Canto V here.
Previously: Canto IV, part II. After this I heard a voice ring out, "Pizza for the best ghost! He left and then came back, which is a huge deal here!" It is a huge deal there.
The difference between the first and second circle is a greater scream-to-square-foot ratio. They really pack it in.
First Minos looks at you. You sort of take a quiz. (You failed.) And he looks mad. He looks at all your crimes and wraps around himself in anger.
As folded up he gets, so deep you go. You get? You see his face and burst out telling, he thinks about your badness, then marks it with his tail. His tail says five, it's five for you.
One at a time – they tell him all their bad, they hear, they drop. For us, he knocks off work.
"No reservations at the hostelry of sorrow! It's better not to be here. You should have called ahead."
This part seemed pointed: "And don't trust certain people. I don't name names."
My guide: NOT YOUR JURISDICTION. WE'RE AUTHORIZED TO GAWK. DON'T YOU HAVE A TAIL YOU'RE MEANT TO WAVE AROUND? FOCUS ON THAT. EYES DOWN.
Which worked! By "worked" I mean: Now we get to see things get worse. Things got worse. The light became a cough and went out. A place that's all wind and no fun.
Everyone twirling like a storm out of Kansas. Gales on gales. A rotisserie spit of a storm.
You know birds? Right, birds? How so they're in the air? Souls like that. Buffeted, in both senses of the word.
Drifting, like umbrellas in lines. Definitely not happy. I knew who they were, I think, but thought I'd ask, just to be sure.
"Excuse me – the flayed, the flying – the scrubbed-up souls, they're who?"
A civil answer: SEMIRAMIS. DIDO. CLEOPATRA, OBVIOUSLY. HELEN, ACHILLES, PARIS, TRISTAN. AND A THOUSAND MORE.
By the nine hundred and nineteenth I felt sad. "Is there someone else to talk to?" I pointed out a couple on the wind.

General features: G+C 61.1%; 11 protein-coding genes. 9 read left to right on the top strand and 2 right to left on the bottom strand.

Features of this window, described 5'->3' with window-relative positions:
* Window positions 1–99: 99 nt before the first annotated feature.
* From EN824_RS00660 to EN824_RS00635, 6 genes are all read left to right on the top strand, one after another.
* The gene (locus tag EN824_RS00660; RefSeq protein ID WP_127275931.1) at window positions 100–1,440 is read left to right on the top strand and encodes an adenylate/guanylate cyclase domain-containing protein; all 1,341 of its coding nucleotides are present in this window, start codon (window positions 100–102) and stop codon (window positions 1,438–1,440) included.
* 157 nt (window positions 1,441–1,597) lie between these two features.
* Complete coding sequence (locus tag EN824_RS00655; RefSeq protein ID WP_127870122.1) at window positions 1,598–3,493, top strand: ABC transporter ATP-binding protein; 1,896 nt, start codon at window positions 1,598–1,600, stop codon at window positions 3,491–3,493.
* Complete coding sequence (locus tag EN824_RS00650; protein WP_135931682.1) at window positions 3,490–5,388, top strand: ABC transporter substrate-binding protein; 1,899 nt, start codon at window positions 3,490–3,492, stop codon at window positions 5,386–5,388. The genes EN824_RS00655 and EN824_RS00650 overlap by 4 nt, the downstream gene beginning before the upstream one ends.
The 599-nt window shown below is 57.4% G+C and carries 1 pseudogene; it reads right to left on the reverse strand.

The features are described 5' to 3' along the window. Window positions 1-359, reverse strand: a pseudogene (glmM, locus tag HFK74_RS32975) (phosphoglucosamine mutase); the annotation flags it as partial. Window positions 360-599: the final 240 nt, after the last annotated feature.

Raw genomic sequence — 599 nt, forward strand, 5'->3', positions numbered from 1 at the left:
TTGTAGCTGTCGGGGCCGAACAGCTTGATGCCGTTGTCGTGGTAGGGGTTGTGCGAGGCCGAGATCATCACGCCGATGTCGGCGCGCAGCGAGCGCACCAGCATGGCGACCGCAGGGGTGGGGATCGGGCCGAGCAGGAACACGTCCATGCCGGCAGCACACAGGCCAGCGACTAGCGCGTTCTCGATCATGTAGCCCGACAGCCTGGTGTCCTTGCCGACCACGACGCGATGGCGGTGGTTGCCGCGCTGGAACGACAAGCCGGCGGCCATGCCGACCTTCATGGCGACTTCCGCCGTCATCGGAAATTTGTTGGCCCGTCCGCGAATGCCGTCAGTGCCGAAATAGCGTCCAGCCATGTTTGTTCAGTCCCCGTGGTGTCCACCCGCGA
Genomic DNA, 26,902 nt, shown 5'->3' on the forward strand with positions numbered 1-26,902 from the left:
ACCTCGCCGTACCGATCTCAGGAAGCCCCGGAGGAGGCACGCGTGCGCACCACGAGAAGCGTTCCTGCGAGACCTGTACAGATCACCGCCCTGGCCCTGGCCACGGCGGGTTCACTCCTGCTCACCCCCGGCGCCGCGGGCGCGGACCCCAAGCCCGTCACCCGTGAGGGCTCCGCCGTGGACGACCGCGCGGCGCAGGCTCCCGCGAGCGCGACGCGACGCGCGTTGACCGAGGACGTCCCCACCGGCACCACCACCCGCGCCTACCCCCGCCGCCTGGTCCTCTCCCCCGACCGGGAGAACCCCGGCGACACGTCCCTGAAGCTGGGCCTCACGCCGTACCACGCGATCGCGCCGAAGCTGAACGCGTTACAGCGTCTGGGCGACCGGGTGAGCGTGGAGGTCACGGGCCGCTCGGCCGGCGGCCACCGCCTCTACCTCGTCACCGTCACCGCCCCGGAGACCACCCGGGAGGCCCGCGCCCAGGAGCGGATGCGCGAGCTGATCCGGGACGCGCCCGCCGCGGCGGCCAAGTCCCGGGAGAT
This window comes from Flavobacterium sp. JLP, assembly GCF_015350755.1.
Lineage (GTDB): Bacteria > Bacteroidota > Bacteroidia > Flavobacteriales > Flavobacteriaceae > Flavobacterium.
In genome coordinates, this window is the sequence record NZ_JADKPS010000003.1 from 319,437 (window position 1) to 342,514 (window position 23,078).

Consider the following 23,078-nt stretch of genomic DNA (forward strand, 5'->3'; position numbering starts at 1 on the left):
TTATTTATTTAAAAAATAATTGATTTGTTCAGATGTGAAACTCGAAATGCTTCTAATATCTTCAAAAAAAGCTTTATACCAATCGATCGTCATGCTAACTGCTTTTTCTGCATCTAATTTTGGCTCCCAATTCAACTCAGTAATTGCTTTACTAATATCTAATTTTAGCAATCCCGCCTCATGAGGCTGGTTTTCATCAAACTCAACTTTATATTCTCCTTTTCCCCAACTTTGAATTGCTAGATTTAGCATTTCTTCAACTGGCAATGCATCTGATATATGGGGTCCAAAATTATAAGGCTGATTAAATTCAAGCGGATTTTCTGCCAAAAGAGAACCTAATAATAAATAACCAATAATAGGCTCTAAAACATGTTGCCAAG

Well, everyone was on the wind. They seemed a little lighter on the wind. Maybe that's a good thing? I asked; they floated, dove-down, nesting near, then started right away:
"Oh God, you're really here, how lovely nice – so sorry for the doom that fills the air – if God's forgotten that he hates us, we might pray he'd give you peace, just for noticing how rough this wind can be.
"Want to know where I was born? Sorry I can't offer you anything to drink, or a place to sit. Where the river Po descends and joins the sea.
"And you should have seen the body I was born to. Built for love. What a machine! Vroom vroom! Dying hurt twice, is how good I looked.
"No fair guessing who I loved: this one you see beside me here. There's no time for him to talk. But we love still. The man who built our death is built for Hell. I mean worse Hell. I mean more Hell than this.
"This here is nothing. Brisk walk on a windy day. The man who pulled me from that body – there's no down too far for him."
This was not making me less sad. I discreetly checked my feet, until next Virgil said (quite loud) WHY ARE YOU LOOKING AT YOUR FEET.
A beat. A minute to collect myself. "It's just that sounded sweet (Not the deepest Hell part) – which then sounds sad. And how many sweet thoughts have ended here."
I asked, "How did you know when love struck?"
Her: "I'll look over your bringing up our better days and talk through the tracks of my tears. A book – we read a book. You look, and he looks, and there you are. Then you don't look. Then you're here."
I wouldn't say that I passed out. I took a brief impromptu leave down to my feet.